What is it about?
The article proposes case studies for introduction to statistics courses. Specifically, the case studies rely on real, regional open data to teach statistical concepts. For example, does the probability of a search during a police vehicle stop depend on the driver's race? We use data from over 100,000 traffic stops in San Diego to explore this question. R code is made available to instructors and motivated students.
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Why is it important?
One recommendation in the Guidelines for Assessment and Instruction in Statistics Education College Report to teach introductory courses in statistics was to use real data with context and purpose. Many educators have created databases consisting of multiple datasets for use in class; sometimes making hundreds of datasets available. Yet “the context and purpose” component of the data may remain elusive if just a generic database is made available. These datasets are often also unrealistically small. Countries and cities continue to share data through open data portals. Hence, educators can find regional data that engage their students more effectively. We present excerpts from case studies that show the application of statistical methods to data on: crime, housing, rainfall, tourist travel, and others. Data wrangling and discussion of results are recognized as important case study components. Thus, the open data based case studies attend most GAISE College Report recommendations.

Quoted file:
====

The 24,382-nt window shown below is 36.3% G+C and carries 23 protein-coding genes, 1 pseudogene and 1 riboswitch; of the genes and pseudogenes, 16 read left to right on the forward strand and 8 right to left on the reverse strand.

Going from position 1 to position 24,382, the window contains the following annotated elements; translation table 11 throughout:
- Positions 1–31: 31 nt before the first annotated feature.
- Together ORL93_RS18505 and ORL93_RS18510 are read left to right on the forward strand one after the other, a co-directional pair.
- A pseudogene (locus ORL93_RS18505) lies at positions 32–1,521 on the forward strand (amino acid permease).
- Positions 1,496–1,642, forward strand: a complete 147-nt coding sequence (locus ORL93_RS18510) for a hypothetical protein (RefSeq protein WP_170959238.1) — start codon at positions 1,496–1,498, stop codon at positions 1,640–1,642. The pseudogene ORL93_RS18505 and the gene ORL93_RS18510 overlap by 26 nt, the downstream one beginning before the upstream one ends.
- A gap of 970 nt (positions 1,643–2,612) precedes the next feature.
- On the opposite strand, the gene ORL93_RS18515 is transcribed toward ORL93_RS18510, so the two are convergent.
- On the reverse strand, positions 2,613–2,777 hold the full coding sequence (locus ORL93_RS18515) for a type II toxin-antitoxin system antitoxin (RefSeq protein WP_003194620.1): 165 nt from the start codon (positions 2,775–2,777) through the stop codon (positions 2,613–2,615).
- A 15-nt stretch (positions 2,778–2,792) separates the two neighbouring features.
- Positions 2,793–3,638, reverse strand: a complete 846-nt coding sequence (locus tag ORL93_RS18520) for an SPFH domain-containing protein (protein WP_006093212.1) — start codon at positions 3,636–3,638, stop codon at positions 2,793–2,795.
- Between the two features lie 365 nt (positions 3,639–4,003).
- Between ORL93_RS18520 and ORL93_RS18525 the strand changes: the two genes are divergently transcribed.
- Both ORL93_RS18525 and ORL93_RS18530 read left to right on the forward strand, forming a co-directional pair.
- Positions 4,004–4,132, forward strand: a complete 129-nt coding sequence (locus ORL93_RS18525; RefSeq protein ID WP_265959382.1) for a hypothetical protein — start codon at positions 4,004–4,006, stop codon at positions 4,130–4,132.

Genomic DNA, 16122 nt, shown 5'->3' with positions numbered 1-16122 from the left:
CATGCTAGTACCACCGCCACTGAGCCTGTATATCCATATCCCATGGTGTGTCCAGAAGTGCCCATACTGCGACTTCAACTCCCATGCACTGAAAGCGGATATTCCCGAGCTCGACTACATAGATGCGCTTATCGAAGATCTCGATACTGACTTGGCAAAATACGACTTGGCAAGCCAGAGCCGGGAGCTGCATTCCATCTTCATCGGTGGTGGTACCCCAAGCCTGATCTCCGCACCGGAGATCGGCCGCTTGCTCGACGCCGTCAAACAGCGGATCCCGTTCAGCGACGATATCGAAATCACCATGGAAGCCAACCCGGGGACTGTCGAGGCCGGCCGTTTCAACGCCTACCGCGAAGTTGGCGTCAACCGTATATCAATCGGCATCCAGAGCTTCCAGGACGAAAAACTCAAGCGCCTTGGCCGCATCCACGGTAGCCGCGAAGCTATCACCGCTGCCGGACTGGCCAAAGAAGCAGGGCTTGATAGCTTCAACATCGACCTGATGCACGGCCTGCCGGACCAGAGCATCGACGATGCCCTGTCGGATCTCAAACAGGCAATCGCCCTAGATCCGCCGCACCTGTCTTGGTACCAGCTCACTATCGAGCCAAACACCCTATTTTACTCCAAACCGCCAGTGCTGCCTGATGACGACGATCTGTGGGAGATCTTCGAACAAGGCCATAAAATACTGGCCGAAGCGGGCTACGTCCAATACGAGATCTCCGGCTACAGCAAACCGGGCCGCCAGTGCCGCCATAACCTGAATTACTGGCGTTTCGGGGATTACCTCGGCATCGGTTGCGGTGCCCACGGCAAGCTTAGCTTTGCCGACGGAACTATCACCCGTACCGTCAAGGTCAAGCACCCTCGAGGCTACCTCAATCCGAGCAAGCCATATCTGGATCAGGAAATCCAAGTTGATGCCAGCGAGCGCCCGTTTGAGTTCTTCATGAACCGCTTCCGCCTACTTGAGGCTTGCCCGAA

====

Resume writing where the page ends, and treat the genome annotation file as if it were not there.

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This page is a summary of: Incorporating Open Data Into Introductory Courses in Statistics, Journal of Statistics Education, October 2019, Taylor & Francis,
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